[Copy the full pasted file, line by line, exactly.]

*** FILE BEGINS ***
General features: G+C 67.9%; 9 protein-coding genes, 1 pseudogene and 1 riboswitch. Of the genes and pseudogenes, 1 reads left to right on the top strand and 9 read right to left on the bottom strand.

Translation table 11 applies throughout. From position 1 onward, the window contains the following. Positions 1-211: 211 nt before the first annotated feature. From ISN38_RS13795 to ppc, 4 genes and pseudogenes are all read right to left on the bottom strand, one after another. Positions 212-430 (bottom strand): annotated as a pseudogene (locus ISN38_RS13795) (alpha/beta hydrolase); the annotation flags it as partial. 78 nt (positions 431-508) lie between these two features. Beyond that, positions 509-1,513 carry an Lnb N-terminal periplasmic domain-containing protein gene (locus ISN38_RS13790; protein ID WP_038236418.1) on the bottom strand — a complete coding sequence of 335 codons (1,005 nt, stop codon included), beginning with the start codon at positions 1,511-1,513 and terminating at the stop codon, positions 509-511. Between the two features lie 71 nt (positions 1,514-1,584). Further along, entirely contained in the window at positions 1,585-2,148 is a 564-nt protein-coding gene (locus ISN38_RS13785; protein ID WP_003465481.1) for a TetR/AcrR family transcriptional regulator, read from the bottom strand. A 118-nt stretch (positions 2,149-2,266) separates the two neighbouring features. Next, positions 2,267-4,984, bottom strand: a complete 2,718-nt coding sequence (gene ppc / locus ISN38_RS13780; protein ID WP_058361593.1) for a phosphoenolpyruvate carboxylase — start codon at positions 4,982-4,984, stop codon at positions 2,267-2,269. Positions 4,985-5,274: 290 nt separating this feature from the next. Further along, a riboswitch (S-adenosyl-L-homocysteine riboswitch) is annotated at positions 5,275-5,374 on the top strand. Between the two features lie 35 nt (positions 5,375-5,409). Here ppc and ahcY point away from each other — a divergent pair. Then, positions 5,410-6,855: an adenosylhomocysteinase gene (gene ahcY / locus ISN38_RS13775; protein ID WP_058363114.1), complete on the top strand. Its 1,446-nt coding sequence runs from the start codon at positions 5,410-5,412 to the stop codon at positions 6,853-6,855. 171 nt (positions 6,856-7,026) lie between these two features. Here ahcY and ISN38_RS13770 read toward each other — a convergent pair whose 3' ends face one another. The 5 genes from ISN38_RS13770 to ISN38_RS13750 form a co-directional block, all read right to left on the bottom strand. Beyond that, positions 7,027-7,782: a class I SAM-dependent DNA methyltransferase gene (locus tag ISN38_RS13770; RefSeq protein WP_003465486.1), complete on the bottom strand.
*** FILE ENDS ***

General features: G+C 67.9%; 9 protein-coding genes, 1 pseudogene and 1 riboswitch. Of the genes and pseudogenes, 1 reads left to right on the top strand and 9 read right to left on the bottom strand.

Translation table 11 applies throughout. From position 1 onward, the window contains the following. Positions 1-211: 211 nt before the first annotated feature. From ISN38_RS13795 to ppc, 4 genes and pseudogenes are all read right to left on the bottom strand, one after another. Positions 212-430 (bottom strand): annotated as a pseudogene (locus ISN38_RS13795) (alpha/beta hydrolase); the annotation flags it as partial. 78 nt (positions 431-508) lie between these two features. Beyond that, positions 509-1,513 carry an Lnb N-terminal periplasmic domain-containing protein gene (locus ISN38_RS13790; protein ID WP_038236418.1) on the bottom strand — a complete coding sequence of 335 codons (1,005 nt, stop codon included), beginning with the start codon at positions 1,511-1,513 and terminating at the stop codon, positions 509-511. Between the two features lie 71 nt (positions 1,514-1,584). Further along, entirely contained in the window at positions 1,585-2,148 is a 564-nt protein-coding gene (locus ISN38_RS13785; protein ID WP_003465481.1) for a TetR/AcrR family transcriptional regulator, read from the bottom strand. A 118-nt stretch (positions 2,149-2,266) separates the two neighbouring features. Next, positions 2,267-4,984, bottom strand: a complete 2,718-nt coding sequence (gene ppc / locus ISN38_RS13780; protein ID WP_058361593.1) for a phosphoenolpyruvate carboxylase — start codon at positions 4,982-4,984, stop codon at positions 2,267-2,269. Positions 4,985-5,274: 290 nt separating this feature from the next. Further along, a riboswitch (S-adenosyl-L-homocysteine riboswitch) is annotated at positions 5,275-5,374 on the top strand. Between the two features lie 35 nt (positions 5,375-5,409). Here ppc and ahcY point away from each other — a divergent pair. Then, positions 5,410-6,855: an adenosylhomocysteinase gene (gene ahcY / locus ISN38_RS13775; protein ID WP_058363114.1), complete on the top strand. Its 1,446-nt coding sequence runs from the start codon at positions 5,410-5,412 to the stop codon at positions 6,853-6,855. 171 nt (positions 6,856-7,026) lie between these two features. Here ahcY and ISN38_RS13770 read toward each other — a convergent pair whose 3' ends face one another. The 5 genes from ISN38_RS13770 to ISN38_RS13750 form a co-directional block, all read right to left on the bottom strand. Beyond that, positions 7,027-7,782: a class I SAM-dependent DNA methyltransferase gene (locus tag ISN38_RS13770; RefSeq protein WP_003465486.1), complete on the bottom strand.